The Number Sense: How the Mind Creates Mathematics

Front Cover
Oxford University Press, Dec 9, 1999 - Mathematics - 274 pages
17 Reviews
The Number Sense is an enlightening exploration of the mathematical mind. Describing experiments that show that human infants have a rudimentary number sense, Stanislas Dehaene suggests that this sense is as basic as our perception of color, and that it is wired into the brain. Dehaene shows that it was the invention of symbolic systems of numerals that started us on the climb to higher mathematics. A fascinating look at the crossroads where numbers and neurons intersect, The Number Sense offers an intriguing tour of how the structure of the brain shapes our mathematical abilities, and how our mathematics opens up a window on the human mind.

What people are saying - Write a review

User ratings

5 stars
4 stars
3 stars
2 stars
1 star

Review: The Number Sense: How the Mind Creates Mathematics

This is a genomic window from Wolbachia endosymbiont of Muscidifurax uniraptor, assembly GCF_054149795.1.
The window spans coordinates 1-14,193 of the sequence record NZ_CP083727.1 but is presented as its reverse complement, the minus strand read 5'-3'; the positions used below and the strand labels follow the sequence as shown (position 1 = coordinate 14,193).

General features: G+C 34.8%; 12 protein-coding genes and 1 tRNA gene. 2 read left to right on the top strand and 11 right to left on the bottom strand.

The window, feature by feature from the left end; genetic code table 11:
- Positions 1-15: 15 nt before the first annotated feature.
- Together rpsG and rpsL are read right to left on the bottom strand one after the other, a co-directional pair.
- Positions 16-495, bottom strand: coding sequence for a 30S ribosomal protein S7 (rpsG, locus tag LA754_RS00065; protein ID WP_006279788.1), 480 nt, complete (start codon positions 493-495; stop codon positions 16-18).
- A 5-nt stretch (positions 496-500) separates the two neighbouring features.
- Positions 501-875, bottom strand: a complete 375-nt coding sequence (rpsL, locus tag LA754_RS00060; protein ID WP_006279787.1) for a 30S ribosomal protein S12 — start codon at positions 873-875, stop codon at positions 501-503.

User Review  - Tim - Goodreads

Some interesting insights here or there surrounded by a lot of information that I didn't care too much about. Dehaene mentions Asian mathematical wiz-kids in a few places in this book. I would have ... Read full review

Review: The Number Sense: How the Mind Creates Mathematics

User Review  - Isaac Hazard - Goodreads

Intriguing exploration of both the nature of math and the capacity of the human brain to learn it, perform it, and create it. Draws from experimental results from psychology and neurobiology to ... Read full review

About the author (1999)

Stanislas Dehaene is Research Director at the Institut National de la Sant� et de la Recherche M�dicale, in Paris, France.

Bibliographic information